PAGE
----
Connectivate! GNU GPL – Free Software Ecosystem

Connectivate! GNU GPL - Free Software EcosystemOrganizations still have a long way to go to to fully integrate the social web to connect to their customers. Here are some great examples, curated by Hult International Business School and Center for Innovation, Excellence and Leadership (IXL Center). Their book Connectivate! is a collection of real world stories from 54 innovative companies whose breakthroughs are changing the world.

By leveraging today’s confluence of technological and analytical breakthroughs, these companies connect people, businesses, governments and entities in novel and meaningful ways, capturing win-win propositions on the value chain. These companies have created a new economic context, increasingly accessible in a space-time singularity called Always Available.

Real world stories about innovators and innovative companies are an important way to learn, and we place high value on them at Innovation Excellence. The next case study in our Connectivate! series is:

GNU GPL – Free Software Ecosystem


Build applications with existing software platforms and volunteer programmers and testers


Individuals and companies who want to use software without paying licensing fees, or who want to build or customize software in a way that leverages the work of a large community of volunteer programmers.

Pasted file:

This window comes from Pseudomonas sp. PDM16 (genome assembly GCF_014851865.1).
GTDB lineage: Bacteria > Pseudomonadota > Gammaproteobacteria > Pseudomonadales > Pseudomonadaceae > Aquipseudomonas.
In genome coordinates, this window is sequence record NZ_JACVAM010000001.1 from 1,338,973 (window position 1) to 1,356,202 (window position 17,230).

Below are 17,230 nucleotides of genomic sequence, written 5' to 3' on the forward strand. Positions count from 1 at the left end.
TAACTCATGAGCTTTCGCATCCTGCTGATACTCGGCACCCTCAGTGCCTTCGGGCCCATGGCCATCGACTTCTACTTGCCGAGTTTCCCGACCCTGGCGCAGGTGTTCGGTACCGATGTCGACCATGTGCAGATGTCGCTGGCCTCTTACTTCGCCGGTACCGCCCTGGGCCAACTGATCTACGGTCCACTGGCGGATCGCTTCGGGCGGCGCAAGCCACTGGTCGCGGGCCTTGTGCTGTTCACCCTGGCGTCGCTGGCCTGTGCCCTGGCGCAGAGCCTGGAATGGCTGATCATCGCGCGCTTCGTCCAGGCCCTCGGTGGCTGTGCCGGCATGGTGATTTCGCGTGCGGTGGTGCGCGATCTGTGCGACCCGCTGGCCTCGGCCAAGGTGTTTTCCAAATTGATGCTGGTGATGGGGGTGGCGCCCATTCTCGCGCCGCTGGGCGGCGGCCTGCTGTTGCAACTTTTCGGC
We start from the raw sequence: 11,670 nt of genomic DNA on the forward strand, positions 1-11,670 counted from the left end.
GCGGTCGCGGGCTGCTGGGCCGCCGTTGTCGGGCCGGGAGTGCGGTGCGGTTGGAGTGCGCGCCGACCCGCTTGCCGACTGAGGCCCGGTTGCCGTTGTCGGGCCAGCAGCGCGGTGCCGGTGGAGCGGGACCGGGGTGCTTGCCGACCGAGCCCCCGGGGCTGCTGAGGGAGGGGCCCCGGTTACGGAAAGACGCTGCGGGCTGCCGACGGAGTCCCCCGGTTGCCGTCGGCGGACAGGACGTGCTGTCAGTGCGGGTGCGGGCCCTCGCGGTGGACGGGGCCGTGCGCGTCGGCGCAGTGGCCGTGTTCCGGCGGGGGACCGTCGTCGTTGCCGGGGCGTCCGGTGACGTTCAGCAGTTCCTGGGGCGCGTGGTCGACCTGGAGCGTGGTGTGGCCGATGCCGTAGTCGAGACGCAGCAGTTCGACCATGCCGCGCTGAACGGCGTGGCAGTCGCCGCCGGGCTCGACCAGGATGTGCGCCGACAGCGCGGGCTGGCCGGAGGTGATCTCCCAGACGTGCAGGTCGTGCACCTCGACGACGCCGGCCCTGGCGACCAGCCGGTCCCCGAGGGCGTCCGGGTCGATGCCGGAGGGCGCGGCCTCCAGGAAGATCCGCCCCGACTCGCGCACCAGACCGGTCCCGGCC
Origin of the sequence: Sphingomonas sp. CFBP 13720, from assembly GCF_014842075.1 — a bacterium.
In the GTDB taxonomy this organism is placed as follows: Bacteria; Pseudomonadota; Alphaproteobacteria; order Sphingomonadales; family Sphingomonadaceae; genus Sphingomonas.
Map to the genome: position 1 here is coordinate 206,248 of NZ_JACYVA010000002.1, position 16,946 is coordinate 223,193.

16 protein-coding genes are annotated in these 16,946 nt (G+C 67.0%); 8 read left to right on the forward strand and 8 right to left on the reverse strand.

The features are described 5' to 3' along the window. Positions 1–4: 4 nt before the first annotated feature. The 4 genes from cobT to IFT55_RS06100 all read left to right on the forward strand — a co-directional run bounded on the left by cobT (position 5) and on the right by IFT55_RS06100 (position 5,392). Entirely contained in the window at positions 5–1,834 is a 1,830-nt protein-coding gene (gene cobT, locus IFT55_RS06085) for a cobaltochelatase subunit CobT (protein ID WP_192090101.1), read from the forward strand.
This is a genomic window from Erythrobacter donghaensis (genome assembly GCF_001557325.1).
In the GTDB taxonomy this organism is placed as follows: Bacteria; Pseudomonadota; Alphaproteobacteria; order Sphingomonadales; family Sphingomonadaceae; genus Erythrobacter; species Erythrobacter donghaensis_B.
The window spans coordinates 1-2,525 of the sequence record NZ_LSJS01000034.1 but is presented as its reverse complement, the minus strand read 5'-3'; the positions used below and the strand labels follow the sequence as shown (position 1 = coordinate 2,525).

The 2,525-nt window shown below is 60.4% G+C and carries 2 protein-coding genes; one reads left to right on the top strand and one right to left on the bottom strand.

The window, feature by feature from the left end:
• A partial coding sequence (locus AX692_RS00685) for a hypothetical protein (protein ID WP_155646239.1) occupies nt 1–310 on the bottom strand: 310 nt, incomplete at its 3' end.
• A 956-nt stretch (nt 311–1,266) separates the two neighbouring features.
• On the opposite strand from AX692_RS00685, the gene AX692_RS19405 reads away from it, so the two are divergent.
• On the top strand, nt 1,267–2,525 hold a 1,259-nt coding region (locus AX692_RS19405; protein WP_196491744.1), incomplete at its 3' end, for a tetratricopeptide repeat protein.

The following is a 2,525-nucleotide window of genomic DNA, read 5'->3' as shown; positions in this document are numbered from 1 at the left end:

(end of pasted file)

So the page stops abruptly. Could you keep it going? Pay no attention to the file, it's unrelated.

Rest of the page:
The GNU Public License (GPL) is a software license that guarantees those using the software under the license to utilize it, customize it, share it and contribute changes to it. The GPL enables anyone to access GPL software and brings millions of software developers together to build software collaboratively. The Internet is powered in large part by GPL software, which was instrumental in the Internet’s fast growth and expansion.


Companies building proprietary software have to build it from scratch — an expensive proposition requiring in-house expertise. Customers of proprietary software are locked in to expensive license agreements that limit their ability to modify the code to their needs. GPL software enables companies to use and build better software more efficiently and at a lower cost.


Over 80% of the Internet runs on GPL or comparably licensed server software, and over 90% of the world’s content management systems powering Internet websites use GPL or comparable licenses. Almost two thirds of web browsers are GPL or based on GPL. Leveraging open source software saves companies $60 billion a year in IT costs, and it would cost $387 billion to reproduce the 4.9 billion lines of code and 200,000 open-source software applications currently under GPL.


We can produce better software faster and at lower cost by collaborating with other software developers. We can all work together if we set up the right licensing structure — one where we are all free to use, share and build upon each other’s code.


·                 Globalization: The GPL license leverages the contributions of people from all over the world.